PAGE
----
Art Tipton: Buyer of SurModics Pharmaceuticals offers advantages
Published: Thursday, November 03, 2011, 9:18 AM Updated: Thursday, November 03, 2011, 9:28 AM
BIRMINGHAM, Alabama -- The head of SurModics Inc
.'s pharmaceuticals division said the buyer of the Birmingham unit looks to be a good partner.
Art Tipton, senior vice president and general manager of Surmodics Pharmaceuticals, said he believes the prospective new owner, Evonik Industries AG
, offer advantages for the Birmingham business. The $30 million deal was announced Wednesday
While the companies will have more detailed discussion about possible growth areas for the Birmingham facility, Tipton said both the pharmaceutical division and Evonik speak a "similar language" when it comes to pharmaceuticals and drug delivery.
The wide footprint of Evonik-- which is active in more than 100 countries -- also should be a benefit, he added.
"Having a more global reach from a company that has a presence in many countries around the world I think will allow for a much better process for us getting in front of customers that maybe we haven't talked to before," Tipon said in an interview. "We have some great technologies and capabilities here."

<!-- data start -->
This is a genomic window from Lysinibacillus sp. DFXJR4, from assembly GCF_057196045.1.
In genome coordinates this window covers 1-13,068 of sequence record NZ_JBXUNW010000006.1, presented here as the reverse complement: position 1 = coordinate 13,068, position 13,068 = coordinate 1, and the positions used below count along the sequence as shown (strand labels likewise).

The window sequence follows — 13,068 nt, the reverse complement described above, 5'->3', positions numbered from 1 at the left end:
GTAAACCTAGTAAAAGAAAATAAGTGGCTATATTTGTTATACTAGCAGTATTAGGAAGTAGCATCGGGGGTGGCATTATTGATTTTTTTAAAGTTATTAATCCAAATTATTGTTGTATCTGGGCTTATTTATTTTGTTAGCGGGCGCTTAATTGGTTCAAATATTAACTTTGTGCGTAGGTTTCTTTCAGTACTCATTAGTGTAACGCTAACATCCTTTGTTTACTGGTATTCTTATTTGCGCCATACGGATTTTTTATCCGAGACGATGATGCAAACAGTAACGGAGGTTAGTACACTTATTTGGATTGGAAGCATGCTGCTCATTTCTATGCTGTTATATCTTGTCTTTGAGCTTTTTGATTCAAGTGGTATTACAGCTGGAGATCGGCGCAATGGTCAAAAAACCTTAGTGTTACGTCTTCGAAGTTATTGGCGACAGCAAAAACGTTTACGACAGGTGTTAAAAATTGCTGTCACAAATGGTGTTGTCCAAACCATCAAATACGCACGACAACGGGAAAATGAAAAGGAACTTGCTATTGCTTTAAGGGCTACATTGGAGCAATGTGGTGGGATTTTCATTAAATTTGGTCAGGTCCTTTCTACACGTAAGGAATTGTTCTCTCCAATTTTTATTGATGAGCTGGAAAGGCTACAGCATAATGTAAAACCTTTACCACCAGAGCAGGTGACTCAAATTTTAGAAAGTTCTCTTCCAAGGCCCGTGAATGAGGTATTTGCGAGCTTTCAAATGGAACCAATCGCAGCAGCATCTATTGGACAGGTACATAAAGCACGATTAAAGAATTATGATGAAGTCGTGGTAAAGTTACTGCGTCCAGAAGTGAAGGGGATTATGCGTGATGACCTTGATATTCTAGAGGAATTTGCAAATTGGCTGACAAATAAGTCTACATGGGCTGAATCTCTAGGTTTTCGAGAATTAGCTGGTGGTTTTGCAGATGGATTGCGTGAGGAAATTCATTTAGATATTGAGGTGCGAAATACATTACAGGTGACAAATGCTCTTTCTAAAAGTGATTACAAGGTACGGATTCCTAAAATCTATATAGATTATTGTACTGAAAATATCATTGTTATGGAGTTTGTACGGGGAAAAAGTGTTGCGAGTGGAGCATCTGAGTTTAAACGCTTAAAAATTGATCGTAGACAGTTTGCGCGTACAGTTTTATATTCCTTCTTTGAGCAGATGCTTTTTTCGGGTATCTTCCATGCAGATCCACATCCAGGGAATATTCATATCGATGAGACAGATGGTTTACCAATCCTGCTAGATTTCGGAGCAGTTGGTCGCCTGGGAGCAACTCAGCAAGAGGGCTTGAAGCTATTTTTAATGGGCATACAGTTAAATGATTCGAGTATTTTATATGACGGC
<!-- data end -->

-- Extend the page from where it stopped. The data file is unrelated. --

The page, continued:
Last December, SurModics announced it was exploring "strategic alternatives," including a possible sale of the pharmaceutical division because it no longer fit in with the parent company's plans. It acquired the business, once called Brookwood Pharmaceuticals, in 2007.
Education, government, civic leaders work together for region's future
Published: Thursday, November 03, 2011, 8:10 AM Updated: Thursday, November 03, 2011, 8:31 AM
HUNTSVILLE, Alabama -- It was fitting that a place where scientific discoveries are made would host a gathering where the region's "best and brightest" would talk about the future - and working together.
This week, representatives of local, state and national governments joined civic, education and industrial leaders at the HudsonAlpha Institute for Biotechnology in a regional discussion - a prelude to the Tennessee Valley Corridor Fall Partnership meeting this month.
The two-day event is set for Nov. 20-21 at the Von Braun Center.
Here, public and private sector leaders from throughout the region will join with the Tennessee Valley Corridor congressional delegation to discuss and collaborate on ideas centered around the theme, "Turning Regional Resiliency Into Economic Development."
Major sessions will touch on the lessons learned and the opportunities created from the tornadoes that struck the region this spring.